When defense attorneys talk about the consequences of an arrest, they often speak of the collateral damage to a defendant’s life — including the possibility that an arrest and conviction will haunt the defendant’s footsteps forever. A decades-old theft conviction for shoplifting, for example, could make every potential employer distrust you. A charge for assault over a bar fight in your youth could continue to brand you a “violent” person for years — even if you weren’t convicted.
Well, it turns out that most of the residents of North Carolina don’t feel like that’s fair. A poll orchestrated by Conservatives for Criminal Justice Reform gave telling results:
- 89% of the overall population in the state wants criminal records to be automatically cleaned up when a case is dismissed or a defendant is acquitted.
- 86% of residents think that misdemeanor convictions for nonviolent crimes should fall off a person’s record if they’ve stayed out of trouble for at least seven years.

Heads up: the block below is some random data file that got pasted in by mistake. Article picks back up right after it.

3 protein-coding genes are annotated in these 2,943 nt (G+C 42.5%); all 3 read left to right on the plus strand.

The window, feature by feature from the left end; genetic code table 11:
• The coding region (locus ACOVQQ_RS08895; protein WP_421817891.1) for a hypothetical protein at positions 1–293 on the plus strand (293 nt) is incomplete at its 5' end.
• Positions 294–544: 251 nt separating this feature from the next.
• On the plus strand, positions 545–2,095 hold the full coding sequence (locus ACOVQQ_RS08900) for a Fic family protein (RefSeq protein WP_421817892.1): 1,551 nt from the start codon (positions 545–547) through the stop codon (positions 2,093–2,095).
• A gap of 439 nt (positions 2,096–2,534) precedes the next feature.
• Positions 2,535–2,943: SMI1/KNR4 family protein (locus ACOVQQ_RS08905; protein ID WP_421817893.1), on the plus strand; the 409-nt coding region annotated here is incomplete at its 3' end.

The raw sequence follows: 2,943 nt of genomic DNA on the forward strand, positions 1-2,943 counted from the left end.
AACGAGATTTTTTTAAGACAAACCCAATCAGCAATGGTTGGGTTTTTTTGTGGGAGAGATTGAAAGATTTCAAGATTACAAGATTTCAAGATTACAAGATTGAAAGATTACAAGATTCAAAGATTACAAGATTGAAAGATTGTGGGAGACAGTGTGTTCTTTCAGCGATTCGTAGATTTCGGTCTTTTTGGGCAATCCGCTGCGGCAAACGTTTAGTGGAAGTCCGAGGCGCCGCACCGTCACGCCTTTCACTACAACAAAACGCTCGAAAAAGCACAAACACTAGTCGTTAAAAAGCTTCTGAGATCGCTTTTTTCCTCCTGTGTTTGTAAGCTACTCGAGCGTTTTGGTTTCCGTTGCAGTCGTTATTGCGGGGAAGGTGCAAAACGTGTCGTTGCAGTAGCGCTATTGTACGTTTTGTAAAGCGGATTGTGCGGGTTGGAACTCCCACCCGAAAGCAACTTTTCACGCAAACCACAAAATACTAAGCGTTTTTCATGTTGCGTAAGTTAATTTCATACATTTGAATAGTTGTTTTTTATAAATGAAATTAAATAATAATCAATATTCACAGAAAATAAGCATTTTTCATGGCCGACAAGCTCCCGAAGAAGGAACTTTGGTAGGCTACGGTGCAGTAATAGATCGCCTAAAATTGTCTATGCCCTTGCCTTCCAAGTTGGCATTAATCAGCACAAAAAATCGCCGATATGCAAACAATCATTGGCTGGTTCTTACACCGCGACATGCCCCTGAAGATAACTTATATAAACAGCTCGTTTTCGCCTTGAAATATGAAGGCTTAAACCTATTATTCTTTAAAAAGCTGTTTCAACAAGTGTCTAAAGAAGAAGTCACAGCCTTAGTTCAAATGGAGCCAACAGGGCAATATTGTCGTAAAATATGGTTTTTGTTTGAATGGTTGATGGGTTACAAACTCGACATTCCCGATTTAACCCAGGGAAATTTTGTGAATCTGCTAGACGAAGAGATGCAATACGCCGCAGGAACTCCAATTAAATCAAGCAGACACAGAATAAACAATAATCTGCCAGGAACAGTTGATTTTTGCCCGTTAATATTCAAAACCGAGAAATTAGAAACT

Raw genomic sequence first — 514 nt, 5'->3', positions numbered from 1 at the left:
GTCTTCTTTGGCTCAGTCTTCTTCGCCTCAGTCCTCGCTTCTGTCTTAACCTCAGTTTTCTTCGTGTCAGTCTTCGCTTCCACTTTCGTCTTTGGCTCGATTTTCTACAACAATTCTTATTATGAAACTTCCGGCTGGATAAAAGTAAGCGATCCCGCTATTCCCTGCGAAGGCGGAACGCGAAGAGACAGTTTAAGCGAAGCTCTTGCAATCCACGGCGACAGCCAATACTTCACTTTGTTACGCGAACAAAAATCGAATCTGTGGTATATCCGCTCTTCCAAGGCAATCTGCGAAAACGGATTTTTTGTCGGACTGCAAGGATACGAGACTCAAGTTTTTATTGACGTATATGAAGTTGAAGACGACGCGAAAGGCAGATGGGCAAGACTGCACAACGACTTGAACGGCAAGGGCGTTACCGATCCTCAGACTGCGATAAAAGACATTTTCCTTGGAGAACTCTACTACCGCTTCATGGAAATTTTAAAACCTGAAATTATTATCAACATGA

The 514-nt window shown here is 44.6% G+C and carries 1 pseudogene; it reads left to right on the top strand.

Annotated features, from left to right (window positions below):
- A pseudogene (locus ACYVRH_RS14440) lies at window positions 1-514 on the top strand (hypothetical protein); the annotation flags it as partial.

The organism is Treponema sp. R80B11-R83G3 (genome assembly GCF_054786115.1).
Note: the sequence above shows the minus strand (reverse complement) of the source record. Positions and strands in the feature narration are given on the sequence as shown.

- 81% of people think that defendants convicted of nonviolent misdemeanors should be permitted to clear their records after just five years (assuming they’ve stayed out of further trouble).
The results were fairly standard across political affiliations, indicating that the state’s populace is ready for reforms to the way that criminal defendants are treated after their cases are long over.
Currently, Senate Bill 562, known as “The Second Chance Act” is sitting in the state House, waiting for approval. If it passes and eventually becomes law, it would allow many people who are suffering from the collateral damage of a serious criminal charge (without a conviction) or a conviction for a fairly minor crime a new lease on life and the ability to start over with a clean record.
The criminal justice system, as it exists, isn’t easy on defendants in North Carolina. If you or your loved one is charged with a crime, call an experienced defense attorney as soon as possible.